Camille T. Dungy
- What a herd of slaves Jackson brought in last month.
- No sooner had their strength returned
- after the long march to the farm from Lynchburg
- but they began to plot another run.
- We didn’t know they’d planned to leave
- until they were already gone a day.
- All manner of neighborhood men
- came around to tip Jackson’s whiskey
- and help him on the hunt, though
- all they brought back for their trouble
- were two bodies. One dead,
- one fighting off living. That boy
- I told you about, Ben with the slashed cheek?
- At the stony fork of the river
- Doc Jackson found his body, cut up,
- twisted as if it had fought long
- under water, a dead hand pointing
- in the direction his netted sister and the “damned
- lost lot of niggers” had run. I guess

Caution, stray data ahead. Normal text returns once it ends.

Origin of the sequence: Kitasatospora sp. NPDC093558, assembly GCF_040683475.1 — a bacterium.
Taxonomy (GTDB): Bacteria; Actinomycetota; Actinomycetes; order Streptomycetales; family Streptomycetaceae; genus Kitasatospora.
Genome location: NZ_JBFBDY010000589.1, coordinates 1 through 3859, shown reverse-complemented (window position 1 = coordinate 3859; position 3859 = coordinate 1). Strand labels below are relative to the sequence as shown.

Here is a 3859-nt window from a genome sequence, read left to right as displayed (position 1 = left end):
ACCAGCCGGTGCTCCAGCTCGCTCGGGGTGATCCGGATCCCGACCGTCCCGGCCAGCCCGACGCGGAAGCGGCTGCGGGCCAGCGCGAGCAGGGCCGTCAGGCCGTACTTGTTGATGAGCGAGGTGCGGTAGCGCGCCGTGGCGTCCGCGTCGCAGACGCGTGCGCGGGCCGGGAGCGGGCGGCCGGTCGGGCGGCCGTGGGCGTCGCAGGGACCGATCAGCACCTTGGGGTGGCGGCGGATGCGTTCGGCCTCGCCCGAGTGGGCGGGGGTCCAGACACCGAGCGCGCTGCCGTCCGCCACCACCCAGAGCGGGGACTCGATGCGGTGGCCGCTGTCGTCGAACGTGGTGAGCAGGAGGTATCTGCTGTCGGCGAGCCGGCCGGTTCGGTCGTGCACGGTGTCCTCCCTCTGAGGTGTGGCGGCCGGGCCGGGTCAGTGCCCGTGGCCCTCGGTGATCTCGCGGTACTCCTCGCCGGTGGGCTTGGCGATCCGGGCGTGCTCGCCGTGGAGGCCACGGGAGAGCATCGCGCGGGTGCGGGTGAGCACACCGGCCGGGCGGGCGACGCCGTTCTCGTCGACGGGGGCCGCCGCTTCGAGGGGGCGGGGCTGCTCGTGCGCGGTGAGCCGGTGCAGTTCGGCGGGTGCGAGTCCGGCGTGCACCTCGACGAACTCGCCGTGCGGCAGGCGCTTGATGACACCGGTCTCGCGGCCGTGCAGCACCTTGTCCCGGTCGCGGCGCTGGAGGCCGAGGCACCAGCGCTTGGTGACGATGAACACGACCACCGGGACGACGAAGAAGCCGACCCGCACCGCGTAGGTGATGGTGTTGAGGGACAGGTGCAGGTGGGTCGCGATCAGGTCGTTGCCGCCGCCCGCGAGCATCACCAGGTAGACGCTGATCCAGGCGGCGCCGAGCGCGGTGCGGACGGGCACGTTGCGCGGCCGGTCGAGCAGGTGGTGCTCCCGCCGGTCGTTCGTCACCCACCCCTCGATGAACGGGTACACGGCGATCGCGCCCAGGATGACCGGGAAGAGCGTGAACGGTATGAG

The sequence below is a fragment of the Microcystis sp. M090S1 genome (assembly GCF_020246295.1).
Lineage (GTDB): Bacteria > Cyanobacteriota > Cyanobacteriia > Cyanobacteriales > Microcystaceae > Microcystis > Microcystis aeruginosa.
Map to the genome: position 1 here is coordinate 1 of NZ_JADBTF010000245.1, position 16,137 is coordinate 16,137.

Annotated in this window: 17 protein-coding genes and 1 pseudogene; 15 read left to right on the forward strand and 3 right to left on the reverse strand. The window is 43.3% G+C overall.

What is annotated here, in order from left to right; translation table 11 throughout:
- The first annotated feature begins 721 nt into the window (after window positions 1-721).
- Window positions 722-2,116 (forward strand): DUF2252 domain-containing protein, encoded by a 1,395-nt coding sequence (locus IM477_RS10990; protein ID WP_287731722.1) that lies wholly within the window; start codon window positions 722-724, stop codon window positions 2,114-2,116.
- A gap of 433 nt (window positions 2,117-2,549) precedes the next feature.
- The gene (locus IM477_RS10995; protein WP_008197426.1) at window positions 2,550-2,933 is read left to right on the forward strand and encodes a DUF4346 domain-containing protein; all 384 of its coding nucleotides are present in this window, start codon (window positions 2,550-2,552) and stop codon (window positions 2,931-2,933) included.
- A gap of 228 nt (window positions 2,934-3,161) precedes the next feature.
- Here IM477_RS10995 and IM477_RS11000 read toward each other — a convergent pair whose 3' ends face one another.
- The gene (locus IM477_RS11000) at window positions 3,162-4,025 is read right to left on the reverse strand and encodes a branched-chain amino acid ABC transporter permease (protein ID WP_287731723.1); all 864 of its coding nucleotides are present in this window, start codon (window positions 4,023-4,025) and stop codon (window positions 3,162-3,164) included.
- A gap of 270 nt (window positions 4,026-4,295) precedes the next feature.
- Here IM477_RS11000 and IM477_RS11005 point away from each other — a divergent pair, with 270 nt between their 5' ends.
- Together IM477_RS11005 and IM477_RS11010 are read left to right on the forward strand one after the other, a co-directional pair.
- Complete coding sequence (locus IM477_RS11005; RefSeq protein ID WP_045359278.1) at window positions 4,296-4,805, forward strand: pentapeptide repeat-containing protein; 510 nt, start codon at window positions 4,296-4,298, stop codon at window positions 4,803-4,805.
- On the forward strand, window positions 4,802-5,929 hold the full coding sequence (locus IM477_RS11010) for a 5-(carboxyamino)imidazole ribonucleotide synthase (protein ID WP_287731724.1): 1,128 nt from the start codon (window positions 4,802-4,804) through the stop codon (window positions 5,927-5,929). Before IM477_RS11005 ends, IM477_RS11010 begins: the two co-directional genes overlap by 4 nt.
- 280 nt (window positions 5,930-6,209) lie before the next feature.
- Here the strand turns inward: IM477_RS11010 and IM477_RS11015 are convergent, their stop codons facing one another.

- he was too obstinate even for the water
- to hold down easily. Jackson used Ben
- like a scarecrow, his shirt hooked on a pole,
- his body meant to warn us from the road.
- Lila’s still not certain that the girl will live.
- Until tomorrow, I am ever your Joe.
Camille T. Dungy is the author of the poetry collections Smith Blue; Suck on the Marrow; and What to Eat, What to Drink, What to Leave for Poison. She edited Black Nature: Four Centuries of African American Nature Poetry, and co-edited the From the Fishouse poetry anthology. Her honors include an American Book Award, two Northern California Book Awards, a California Book Award silver medal, and a fellowship from the NEA. Dungy is a professor in the creative-writing department at San Francisco State University.